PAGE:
Case 5. Figure 5 depicts a 54-year-old male patient with phototype V skin and a false positive reaction to patch testing in the affected sites. 

Case 6. Figure 6 depicts a 39-year-old male patient with phototype V skin and probable false positive reaction to patch testing with post-inflammatory hyperpigmentation (PIH) in the affected patch sites. PIH is marked by increased melanocytic activity in response to inflammation or injury of the skin.8 It occurs in all skin types, but it is more prevalent in people with skin of color or Fitzpatrick Skin Types III to VI. While PIH appears in about 25 percent of White patients, it manifests in about 48 percent of Latinx patients and about 65 percent of Black patients.8

Conclusion

The scarcity of clinical images that demonstrate results of patch testing in patients with skin of color and the subjectivity inherent in the interpretation of patch test results may lead to an underdiagnosis of ACD in this population. This contributes to health disparities associated with persistent ACD that disproportionately affect patients with skin of color. In this case series, we provide images of positive and false positive patch testing results as well as post-patch testing reactions in the skin of White and Black patients. With this, we hope to contribute to clinical knowledge and enable physicians to better recognize, diagnose, and manage ACD in patients with skin of color.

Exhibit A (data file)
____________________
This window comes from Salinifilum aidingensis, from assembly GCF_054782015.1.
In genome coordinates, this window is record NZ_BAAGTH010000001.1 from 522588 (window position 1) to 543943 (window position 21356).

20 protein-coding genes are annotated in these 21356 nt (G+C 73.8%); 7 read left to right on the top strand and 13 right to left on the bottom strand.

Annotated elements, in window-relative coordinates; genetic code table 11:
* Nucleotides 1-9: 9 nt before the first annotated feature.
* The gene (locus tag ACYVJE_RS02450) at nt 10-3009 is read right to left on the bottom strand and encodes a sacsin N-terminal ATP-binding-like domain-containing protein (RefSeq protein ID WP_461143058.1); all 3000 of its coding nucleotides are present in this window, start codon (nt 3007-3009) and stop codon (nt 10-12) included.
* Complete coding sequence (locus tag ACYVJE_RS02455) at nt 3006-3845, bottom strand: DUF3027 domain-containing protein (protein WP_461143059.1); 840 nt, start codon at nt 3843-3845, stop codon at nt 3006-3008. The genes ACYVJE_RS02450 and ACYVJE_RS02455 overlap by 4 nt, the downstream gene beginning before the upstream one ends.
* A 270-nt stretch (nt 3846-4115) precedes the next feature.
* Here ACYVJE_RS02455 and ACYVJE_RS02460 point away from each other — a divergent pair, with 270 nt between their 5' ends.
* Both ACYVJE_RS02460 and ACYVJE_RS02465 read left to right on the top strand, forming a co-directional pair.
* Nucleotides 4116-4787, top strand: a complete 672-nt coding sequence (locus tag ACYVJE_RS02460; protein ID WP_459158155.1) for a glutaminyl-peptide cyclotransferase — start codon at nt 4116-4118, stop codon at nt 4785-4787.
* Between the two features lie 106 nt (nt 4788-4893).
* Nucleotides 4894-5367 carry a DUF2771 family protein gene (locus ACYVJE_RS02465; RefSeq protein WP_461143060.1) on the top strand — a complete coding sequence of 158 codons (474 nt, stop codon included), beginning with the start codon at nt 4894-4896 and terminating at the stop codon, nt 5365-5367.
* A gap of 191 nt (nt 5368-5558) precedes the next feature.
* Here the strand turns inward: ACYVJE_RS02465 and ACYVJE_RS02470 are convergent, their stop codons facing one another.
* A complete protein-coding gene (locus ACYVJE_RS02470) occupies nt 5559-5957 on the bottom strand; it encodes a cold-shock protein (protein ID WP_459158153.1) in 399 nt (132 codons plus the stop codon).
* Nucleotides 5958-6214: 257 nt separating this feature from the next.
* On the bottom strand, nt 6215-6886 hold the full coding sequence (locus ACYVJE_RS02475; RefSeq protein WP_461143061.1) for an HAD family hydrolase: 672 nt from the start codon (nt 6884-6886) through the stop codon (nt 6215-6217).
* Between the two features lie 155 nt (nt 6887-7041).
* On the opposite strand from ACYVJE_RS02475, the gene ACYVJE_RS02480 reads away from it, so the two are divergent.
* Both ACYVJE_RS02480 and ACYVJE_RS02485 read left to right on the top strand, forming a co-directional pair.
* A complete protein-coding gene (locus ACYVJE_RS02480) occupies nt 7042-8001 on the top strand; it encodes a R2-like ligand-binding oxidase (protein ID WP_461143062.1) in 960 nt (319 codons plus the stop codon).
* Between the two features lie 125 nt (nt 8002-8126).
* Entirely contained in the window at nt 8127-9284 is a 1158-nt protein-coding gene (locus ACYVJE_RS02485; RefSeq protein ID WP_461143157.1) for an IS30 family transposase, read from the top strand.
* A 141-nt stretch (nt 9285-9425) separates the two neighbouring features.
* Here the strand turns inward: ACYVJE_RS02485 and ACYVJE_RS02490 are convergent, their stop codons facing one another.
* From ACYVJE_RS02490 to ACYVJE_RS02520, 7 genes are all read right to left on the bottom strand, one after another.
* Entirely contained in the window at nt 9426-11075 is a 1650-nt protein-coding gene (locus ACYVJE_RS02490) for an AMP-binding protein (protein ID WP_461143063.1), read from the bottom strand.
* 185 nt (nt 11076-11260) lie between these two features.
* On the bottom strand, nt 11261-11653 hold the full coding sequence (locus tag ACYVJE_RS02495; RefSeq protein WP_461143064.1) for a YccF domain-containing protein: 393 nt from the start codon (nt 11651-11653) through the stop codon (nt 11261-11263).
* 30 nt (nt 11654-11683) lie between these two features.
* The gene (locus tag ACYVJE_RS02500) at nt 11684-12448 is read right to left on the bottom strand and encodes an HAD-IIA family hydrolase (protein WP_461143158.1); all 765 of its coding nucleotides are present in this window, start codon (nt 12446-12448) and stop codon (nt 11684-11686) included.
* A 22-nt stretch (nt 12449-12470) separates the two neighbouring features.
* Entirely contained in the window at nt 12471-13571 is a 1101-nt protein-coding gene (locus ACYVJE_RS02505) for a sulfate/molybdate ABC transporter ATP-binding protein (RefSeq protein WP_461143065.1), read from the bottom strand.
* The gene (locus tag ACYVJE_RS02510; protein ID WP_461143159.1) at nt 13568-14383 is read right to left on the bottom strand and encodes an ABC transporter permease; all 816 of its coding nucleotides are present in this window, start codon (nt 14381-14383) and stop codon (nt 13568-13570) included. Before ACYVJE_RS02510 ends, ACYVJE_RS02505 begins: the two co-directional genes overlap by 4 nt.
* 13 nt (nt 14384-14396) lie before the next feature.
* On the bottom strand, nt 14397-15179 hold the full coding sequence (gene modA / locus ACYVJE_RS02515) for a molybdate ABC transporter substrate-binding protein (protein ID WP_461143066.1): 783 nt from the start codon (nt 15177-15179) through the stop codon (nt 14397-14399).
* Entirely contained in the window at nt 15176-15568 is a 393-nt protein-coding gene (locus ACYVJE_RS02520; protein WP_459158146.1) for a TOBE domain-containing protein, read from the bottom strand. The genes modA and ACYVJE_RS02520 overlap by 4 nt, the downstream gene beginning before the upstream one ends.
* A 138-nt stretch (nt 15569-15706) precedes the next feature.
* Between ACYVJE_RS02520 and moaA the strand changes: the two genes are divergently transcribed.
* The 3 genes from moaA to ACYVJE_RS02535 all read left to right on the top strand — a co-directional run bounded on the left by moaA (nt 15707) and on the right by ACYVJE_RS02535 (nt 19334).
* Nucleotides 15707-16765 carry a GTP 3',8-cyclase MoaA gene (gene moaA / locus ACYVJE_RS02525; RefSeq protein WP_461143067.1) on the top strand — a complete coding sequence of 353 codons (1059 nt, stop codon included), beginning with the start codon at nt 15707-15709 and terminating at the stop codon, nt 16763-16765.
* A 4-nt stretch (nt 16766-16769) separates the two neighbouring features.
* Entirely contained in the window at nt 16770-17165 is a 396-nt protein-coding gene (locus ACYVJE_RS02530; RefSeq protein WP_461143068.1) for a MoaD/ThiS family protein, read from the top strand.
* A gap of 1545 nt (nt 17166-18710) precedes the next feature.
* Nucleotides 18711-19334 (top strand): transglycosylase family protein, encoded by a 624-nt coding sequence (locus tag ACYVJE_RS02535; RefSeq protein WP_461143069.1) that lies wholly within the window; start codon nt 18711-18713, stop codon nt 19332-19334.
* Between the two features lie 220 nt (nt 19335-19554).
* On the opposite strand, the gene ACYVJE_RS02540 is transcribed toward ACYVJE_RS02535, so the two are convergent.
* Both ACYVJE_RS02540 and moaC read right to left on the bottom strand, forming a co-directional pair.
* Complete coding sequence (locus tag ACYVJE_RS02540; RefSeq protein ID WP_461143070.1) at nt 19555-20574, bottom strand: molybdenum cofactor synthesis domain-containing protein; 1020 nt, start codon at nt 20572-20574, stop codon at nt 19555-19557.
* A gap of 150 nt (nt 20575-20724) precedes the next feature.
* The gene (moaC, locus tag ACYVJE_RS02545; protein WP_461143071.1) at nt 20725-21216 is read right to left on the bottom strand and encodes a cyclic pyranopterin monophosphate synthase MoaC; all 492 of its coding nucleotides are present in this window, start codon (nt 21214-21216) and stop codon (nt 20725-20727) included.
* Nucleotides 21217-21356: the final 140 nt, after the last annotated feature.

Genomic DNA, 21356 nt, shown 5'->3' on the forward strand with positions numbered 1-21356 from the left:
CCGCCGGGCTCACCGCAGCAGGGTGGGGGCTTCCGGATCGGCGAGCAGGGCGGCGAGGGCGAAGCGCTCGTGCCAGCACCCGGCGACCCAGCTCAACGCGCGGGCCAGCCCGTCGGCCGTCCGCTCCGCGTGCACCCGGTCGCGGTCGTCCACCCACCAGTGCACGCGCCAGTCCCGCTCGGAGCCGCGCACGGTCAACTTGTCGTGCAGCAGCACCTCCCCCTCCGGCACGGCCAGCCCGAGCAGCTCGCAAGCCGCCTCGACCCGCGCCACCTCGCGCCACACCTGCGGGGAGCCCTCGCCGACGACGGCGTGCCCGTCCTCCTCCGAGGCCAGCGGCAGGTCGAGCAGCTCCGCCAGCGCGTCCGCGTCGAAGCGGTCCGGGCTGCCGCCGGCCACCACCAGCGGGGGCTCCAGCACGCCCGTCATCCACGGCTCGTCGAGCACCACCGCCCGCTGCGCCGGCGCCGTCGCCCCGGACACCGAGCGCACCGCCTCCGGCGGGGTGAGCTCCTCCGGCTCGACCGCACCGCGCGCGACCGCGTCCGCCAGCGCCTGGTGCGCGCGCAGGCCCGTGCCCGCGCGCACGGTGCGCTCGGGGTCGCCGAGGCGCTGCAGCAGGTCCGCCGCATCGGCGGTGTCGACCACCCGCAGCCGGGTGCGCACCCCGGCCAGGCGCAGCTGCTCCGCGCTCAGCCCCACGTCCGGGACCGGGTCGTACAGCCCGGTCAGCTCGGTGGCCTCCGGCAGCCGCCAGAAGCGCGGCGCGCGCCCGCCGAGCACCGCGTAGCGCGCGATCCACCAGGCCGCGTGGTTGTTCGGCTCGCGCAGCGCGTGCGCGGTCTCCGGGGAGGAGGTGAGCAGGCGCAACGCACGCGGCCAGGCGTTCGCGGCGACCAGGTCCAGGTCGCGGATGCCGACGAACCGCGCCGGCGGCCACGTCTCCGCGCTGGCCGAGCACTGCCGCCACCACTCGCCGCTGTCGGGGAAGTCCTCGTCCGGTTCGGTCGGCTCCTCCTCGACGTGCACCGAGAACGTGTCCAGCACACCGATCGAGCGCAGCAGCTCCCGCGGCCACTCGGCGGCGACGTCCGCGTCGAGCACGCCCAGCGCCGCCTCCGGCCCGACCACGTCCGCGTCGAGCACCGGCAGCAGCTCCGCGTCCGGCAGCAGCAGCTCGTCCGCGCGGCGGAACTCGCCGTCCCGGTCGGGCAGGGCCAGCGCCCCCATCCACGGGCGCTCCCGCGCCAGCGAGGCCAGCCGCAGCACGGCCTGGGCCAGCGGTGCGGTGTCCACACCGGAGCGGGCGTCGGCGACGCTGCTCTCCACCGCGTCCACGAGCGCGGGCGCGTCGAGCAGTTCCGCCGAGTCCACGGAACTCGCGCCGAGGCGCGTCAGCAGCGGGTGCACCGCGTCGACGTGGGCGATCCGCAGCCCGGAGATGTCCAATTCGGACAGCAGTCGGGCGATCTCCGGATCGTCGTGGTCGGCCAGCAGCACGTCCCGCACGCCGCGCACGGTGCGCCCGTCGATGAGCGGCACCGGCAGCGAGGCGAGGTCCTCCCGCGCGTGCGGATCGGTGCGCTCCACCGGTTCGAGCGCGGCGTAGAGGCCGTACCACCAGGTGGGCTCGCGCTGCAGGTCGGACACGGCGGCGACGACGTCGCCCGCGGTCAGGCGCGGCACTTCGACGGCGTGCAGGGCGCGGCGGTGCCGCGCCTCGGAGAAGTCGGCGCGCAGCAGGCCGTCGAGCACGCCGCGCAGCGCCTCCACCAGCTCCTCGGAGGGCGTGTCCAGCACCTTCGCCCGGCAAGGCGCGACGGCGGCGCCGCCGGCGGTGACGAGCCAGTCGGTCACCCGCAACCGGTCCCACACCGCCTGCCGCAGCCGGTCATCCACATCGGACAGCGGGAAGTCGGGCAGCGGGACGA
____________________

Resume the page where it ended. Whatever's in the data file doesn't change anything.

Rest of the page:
References

  1. Tamazian S, Oboite M, Treat JR. Patch testing in skin of color: A brief report. Pediatr Dermatol. 2021;38(4):952–953. 
  2. Fonacier L. A Practical Guide to Patch Testing. J Allergy Clin Immunol Pract. 2015;3(5):669–675. 
  3. United States Census Bureau. Quick Facts: United States. Accessed May 8, 2024. Available at: https://www.census.gov/quickfacts/fact/table/US/PST045221. 
  4. DeKoven JG, Warshaw EM, Zug KA, et al. North American Contact Dermatitis Group Patch Test Results: 2015-2016. Dermatitis. 2018;29(6):297–309. 
  5. Kelly AP, Taylor SC, Lim HW, et al. Taylor and Kelly’s dermatology for skin of color, 2nd edn. New York, NY: McGraw-Hill Education LLC; 2016.
  6. GA Johnston. Standardization of patch tests and the doctors who read them. Br J Dermatol. 2009 Sep;161(3):493–495.
  7. Mitchell JC. The angry back syndrome: eczema creates eczema. Contact Dermatitis.1975;1(4):193–194. 
  8. Anvery N, Christensen RE, Dirr MA. Management of post-inflammatory hyperpigmentation in skin of color: A short review. J Cosmet Dermatol. 2022;21(5):1837–1840. 

 

Share:

Recent Articles:

Letters to the Editor: June 2024